Materials processing: the what, why and where

How it Will Work

Once the system has been implemented, it will be possible to create specular and normal maps outside of Second Life and then upload them as individual assets just as textures and sound files, etc., are currently uploaded. Once uploaded, the maps can then be applied to in-world objects and object faces in much the same way as textures are currently applied, allowing them to be combined with one another and suitable textures to produce the finished material effect on the object itself.

As with any other content, maps could be created, uploaded and offered for sale (in packs with textures, for example), allowing builders, etc., make use of them. Additionally, LL may offer a selection of normal and specular maps as a part of the system library found in people’s inventories.

Obviously, for all this to work, it means that there are a number of changes that need to be made to Second Life, both on the server-side (storing the new maps as recognised assets, provisioning them to the viewer, etc.), within the viewer, and to the rendering system itself (so it can correctly interpret the data).

In the case of the viewer, a major area of change will be in the Texture tab of the Build floater, where additional pickers will be needed allow the selection of normal and specular maps. Additional controls will also be required to allow things like the reflectivity / lighting in specular maps to be adjusted, although in the initial release, it is likely the texture, normal and specular maps will be locked to the same rotation, repeats, offsets, and so on (so it will not be possible to flip a normal map vertically without also flipping the other two).

The Build floater will be updated to provide a means of picking and applying normal and specular maps in addition to textures to an object / object face (the above image is for illustrative purposes only and is not intended to represent what the updated floater will actually look like)

The Creative Process

Specular and normal maps have been on content creators’ wish lists for a long time, but they are capabilities that the Lab have perhaps viewed as being in the “some day” category. Given this idea is largely the result of a proposal from the Exodus team, how did it come about?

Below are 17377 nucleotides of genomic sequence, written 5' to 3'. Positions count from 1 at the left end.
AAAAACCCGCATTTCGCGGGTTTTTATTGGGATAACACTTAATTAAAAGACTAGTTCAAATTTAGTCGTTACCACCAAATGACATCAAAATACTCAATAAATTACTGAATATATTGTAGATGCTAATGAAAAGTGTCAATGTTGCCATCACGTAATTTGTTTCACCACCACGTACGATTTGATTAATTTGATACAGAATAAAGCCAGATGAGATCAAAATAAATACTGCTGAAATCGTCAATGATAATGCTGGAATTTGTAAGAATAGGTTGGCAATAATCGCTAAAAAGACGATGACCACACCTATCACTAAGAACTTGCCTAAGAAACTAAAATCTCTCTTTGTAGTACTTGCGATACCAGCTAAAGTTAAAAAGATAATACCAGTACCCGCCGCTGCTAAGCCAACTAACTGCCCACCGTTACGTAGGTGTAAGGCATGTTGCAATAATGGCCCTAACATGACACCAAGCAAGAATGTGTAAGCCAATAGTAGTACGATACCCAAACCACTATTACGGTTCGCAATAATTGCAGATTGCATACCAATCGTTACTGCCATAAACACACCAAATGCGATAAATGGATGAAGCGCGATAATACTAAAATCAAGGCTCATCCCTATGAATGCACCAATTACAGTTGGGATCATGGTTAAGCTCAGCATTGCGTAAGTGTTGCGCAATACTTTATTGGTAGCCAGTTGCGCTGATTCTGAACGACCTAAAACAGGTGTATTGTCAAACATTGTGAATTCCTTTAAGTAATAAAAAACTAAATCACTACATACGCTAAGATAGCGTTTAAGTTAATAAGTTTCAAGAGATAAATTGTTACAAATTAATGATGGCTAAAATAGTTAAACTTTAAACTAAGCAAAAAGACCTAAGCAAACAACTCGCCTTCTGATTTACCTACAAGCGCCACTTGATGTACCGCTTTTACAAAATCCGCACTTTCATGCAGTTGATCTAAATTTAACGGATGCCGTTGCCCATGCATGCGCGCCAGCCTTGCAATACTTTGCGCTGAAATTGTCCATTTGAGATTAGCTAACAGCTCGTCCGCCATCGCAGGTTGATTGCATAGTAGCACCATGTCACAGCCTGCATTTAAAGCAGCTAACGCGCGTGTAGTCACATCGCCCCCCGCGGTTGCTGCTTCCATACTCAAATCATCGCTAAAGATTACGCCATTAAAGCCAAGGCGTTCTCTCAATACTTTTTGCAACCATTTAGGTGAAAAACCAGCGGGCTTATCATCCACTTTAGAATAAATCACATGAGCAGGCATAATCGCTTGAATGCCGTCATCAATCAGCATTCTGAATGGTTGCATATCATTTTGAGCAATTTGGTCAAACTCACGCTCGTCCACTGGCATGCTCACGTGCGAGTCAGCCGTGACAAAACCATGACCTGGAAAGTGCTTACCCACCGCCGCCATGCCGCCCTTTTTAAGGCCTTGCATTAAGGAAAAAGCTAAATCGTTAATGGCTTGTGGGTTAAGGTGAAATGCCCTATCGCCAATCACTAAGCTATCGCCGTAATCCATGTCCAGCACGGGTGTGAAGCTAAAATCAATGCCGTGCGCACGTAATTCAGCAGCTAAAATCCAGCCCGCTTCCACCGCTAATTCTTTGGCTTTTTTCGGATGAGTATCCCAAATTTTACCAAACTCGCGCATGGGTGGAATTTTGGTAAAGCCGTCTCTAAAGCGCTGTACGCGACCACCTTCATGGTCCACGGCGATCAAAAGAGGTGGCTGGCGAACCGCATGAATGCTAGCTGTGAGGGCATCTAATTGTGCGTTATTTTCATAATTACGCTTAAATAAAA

“I originally had an idea for encoding material properties in a texture,” Geenz Spad, one of the principal architects for the idea, explains. “I asked Oz Linden  if this would be violating any policies, and he told me to try putting together a proposal. We started work on this in February. In less than a month [and dropping the texture encoding idea in the process], we had a functional proof of concept ready to show to the people at the Lab.”

Following this, there was an extensive period of discussion within both camps on how to approach the project, with different proposals being exchanged back and forth relating to how various parts of the feature should work. “The process was quite lengthy, given that we were having to work around an existing architecture  and determine what could be used as-is in the existing architecture, and what we’d have to create from scratch,” Geenz goes on. “But the project was green-lit in July, and it’s fantastic to see its announcement to the public!”

Time Scale, Discussions and Feature Requests

No official time scale has been announced for the project as yet, but the initial feature set is now largely defined and it is unlikely that any requests for additional capabilities will be added to the system prior to the initial release. However, a discussion thread has been started in the Building and Texturing sub-forum where ideas for future enhancement to the system can be discussed, and where questions can be addressed.

In addition, a JIRA (STORM-1905) has been created by Oz Linden in which feature requests for future updates to the system can be made, and in which links to detailed information on the functionality and design will be added as they become available.

Related Links

13 thoughts on “Materials processing: the what, why and where

    1. I’ve even seen an article eons ago on a creative resident who “hacked” those already-existing normal maps to apply their own to some objects, with impressive results. A pity I cannot find a reference to that, but it was eons ago, and of course, there is a limit to how many different bump maps one can apply, so this would only work for very limited examples. I always wondered why LL didn’t “finish its job” allowing user-generated bump maps on the viewer; they’re in it since, at least, SL 1.4 (released in June 2004!).

      Then again, I suppose these existing bump maps are software-generated (I’m just speculating, I never looked at the code!) while LL very likely will use OpenGL-based normal maps, which will use the GPU’s ability to process them directly.